Hong Kong protests: "recover" or "liberate"

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From Alison Winters:

I am a regular reader of Language Log and really enjoy your digging on unusual Chinese turns of phrase.

One word I have recently been puzzling over lately is the usage of guāngfù 光复 in the Hong Kong call to arms 光复香港时代革命*. The dictionary description indicates it has to do with reclaiming land from an occupier, and specifically references the end of Japanese occupation in Taiwan, but in English the slogan has been translated as "liberate". When I look up "liberate" in the other direction, the dictionary suggests jiěfàng 解放, but note that it's also associated with the CPC victory over the KMT.

I wonder if the usage of 光复 for liberate is a quirk of Cantonese (I live in mainland and only speak Standard Chinese), or if it's a political choice to use that word based on previous "liberations"? I am curious about the etymology and would be interested to see a write-up on the blog, if you know a bit more background.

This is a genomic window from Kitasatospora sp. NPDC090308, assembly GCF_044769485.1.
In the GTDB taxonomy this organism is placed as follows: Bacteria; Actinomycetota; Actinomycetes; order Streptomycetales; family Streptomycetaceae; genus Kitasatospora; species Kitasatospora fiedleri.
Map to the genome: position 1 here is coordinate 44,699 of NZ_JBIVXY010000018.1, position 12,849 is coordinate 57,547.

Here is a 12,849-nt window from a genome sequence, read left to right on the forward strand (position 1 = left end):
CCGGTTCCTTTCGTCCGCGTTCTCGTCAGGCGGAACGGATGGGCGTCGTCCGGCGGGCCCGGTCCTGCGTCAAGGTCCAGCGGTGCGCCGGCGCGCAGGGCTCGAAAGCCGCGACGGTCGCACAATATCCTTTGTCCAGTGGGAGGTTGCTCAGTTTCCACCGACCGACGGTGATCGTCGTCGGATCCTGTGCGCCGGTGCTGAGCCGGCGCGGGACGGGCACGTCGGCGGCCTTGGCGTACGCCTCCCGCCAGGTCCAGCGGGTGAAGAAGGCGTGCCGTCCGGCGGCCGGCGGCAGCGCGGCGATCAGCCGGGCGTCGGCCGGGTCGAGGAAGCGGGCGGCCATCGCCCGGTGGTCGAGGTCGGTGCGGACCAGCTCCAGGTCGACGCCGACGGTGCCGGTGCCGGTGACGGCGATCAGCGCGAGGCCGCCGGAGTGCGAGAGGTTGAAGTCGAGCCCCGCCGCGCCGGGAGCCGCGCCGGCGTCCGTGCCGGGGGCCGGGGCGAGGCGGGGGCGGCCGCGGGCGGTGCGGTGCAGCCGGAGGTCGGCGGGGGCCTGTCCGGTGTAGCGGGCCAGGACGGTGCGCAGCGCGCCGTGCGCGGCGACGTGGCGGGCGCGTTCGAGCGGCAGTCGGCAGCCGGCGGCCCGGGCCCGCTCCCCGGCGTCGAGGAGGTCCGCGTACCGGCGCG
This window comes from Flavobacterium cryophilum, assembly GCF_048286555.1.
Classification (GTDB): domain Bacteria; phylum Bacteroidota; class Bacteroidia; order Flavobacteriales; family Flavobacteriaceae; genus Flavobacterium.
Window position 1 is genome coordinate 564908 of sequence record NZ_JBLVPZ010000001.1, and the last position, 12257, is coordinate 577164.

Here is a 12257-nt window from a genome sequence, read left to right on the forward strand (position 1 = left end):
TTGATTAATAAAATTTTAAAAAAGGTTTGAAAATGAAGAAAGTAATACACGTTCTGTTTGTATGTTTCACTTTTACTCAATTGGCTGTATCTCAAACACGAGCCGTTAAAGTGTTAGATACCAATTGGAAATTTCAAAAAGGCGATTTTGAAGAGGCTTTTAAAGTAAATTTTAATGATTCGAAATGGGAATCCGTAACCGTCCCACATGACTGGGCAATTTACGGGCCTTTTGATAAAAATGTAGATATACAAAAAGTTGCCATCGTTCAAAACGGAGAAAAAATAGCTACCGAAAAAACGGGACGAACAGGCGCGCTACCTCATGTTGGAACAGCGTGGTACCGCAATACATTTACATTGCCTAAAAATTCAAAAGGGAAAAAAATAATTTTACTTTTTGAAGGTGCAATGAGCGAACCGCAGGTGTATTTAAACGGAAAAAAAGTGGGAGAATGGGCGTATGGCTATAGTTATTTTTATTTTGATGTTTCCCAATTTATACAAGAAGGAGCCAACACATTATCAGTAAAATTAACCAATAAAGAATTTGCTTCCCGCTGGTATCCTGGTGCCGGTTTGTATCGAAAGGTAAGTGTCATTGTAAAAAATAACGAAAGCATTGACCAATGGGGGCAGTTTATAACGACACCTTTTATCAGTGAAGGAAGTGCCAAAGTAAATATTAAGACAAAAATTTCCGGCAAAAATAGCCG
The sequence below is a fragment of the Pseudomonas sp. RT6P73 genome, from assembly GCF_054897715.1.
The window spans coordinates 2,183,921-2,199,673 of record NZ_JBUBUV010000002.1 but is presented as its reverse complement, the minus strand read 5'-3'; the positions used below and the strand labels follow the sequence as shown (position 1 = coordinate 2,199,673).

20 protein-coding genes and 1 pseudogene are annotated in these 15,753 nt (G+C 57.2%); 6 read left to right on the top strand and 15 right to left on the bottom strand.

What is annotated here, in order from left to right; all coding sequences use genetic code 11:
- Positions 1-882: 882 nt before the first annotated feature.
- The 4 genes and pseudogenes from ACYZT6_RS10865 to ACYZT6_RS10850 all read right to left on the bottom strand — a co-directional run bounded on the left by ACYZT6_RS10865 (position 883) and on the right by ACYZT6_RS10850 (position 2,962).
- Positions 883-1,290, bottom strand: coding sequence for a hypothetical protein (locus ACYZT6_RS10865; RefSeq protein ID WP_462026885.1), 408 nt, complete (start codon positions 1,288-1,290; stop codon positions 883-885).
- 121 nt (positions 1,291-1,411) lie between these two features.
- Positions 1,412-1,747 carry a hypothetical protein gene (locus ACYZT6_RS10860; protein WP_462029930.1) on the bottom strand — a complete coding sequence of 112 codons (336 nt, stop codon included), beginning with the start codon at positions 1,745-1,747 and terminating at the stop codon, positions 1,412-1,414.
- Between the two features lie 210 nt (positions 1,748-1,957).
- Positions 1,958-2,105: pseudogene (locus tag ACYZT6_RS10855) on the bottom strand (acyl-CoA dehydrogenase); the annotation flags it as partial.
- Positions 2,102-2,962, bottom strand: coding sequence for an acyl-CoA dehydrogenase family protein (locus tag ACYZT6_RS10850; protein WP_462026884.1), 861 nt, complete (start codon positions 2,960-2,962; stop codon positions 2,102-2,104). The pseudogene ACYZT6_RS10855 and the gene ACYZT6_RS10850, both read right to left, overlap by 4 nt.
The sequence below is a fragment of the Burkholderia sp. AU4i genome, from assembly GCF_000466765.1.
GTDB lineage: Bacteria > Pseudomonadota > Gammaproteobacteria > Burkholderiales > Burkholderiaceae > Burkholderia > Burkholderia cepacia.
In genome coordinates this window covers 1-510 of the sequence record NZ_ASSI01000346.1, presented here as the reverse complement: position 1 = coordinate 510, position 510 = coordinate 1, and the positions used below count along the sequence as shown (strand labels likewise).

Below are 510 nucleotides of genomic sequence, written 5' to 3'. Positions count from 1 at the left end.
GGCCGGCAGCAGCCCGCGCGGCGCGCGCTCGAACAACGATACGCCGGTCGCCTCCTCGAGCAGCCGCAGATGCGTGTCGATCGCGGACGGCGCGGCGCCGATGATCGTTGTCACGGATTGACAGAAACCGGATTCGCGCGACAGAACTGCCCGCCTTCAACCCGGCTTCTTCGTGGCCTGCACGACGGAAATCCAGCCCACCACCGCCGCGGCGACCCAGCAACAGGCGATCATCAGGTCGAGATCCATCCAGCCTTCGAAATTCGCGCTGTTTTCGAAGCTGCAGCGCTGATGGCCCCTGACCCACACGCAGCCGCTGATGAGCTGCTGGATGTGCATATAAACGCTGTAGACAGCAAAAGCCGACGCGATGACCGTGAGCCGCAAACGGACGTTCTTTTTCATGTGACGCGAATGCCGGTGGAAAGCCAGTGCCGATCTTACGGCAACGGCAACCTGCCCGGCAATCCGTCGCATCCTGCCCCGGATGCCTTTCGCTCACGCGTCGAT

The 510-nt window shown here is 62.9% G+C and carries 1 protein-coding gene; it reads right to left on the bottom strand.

[*VHM:  A "standard" English translation of this slogan is "Liberate Hong Kong, the revolution of our times", the "loose" Cantonese Romanization for which is "Gwong Fuk Heung Gong! Si Doi Gark Ming!"  Source

Since I myself have been pondering the same matter of how guāngfù 光復 started to be used this way (as "liberate") in the HK protests, I think that Alison has asked a very good question.

The two characters that make up guāngfù 光復 literally mean "gloriously restore / recover".  Together, as a word, they mean "recover; reclaim; retake" territory / sovereignty / rights".

This usage was already well established by the Six Dynasties (220/222-589), as attested by sources in zdic.

When I was living in Taiwn during 1970-72, a clarion call that I constantly heard was "guāngfù dàlù 光復大陸)" ("gloriously retake the mainland"), together with talk of "gòngfěi 共匪" ("communist bandits") and "Máo qiú Zédōng 毛酋澤東" ("Mao chieftain Zedong").  Because I heard "guāngfù dàlù 光復大陸)" ("gloriously retake the mainland") so often, I knew what it meant long before I knew how to write it.